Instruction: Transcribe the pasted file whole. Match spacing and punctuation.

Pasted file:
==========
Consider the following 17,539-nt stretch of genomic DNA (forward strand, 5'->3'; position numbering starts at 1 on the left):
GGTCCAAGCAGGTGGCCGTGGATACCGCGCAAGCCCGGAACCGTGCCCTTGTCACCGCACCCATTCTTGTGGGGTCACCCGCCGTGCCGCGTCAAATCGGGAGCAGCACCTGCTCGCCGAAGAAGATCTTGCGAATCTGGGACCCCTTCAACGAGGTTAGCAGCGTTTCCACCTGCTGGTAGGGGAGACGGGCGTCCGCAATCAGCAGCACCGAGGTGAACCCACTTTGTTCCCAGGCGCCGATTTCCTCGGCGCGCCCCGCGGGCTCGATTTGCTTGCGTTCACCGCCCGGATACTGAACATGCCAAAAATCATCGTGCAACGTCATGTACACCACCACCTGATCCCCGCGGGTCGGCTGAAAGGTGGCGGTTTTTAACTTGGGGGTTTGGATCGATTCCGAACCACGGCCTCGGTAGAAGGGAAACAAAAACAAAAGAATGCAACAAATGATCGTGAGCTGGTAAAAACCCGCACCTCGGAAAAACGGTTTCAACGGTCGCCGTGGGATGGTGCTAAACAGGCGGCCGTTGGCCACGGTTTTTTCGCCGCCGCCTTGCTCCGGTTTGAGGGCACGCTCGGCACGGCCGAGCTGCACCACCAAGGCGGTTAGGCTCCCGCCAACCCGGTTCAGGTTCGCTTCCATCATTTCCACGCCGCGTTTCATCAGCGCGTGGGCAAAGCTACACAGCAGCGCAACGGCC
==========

Consider the following 17,539-nt stretch of genomic DNA (forward strand, 5'->3'; position numbering starts at 1 on the left):
GGTCCAAGCAGGTGGCCGTGGATACCGCGCAAGCCCGGAACCGTGCCCTTGTCACCGCACCCATTCTTGTGGGGTCACCCGCCGTGCCGCGTCAAATCGGGAGCAGCACCTGCTCGCCGAAGAAGATCTTGCGAATCTGGGACCCCTTCAACGAGGTTAGCAGCGTTTCCACCTGCTGGTAGGGGAGACGGGCGTCCGCAATCAGCAGCACCGAGGTGAACCCACTTTGTTCCCAGGCGCCGATTTCCTCGGCGCGCCCCGCGGGCTCGATTTGCTTGCGTTCACCGCCCGGATACTGAACATGCCAAAAATCATCGTGCAACGTCATGTACACCACCACCTGATCCCCGCGGGTCGGCTGAAAGGTGGCGGTTTTTAACTTGGGGGTTTGGATCGATTCCGAACCACGGCCTCGGTAGAAGGGAAACAAAAACAAAAGAATGCAACAAATGATCGTGAGCTGGTAAAAACCCGCACCTCGGAAAAACGGTTTCAACGGTCGCCGTGGGATGGTGCTAAACAGGCGGCCGTTGGCCACGGTTTTTTCGCCGCCGCCTTGCTCCGGTTTGAGGGCACGCTCGGCACGGCCGAGCTGCACCACCAAGGCGGTTAGGCTCCCGCCAACCCGGTTCAGGTTCGCTTCCATCATTTCCACGCCGCGTTTCATCAGCGCGTGGGCAAAGCTACACAGCAGCGCAACGGCC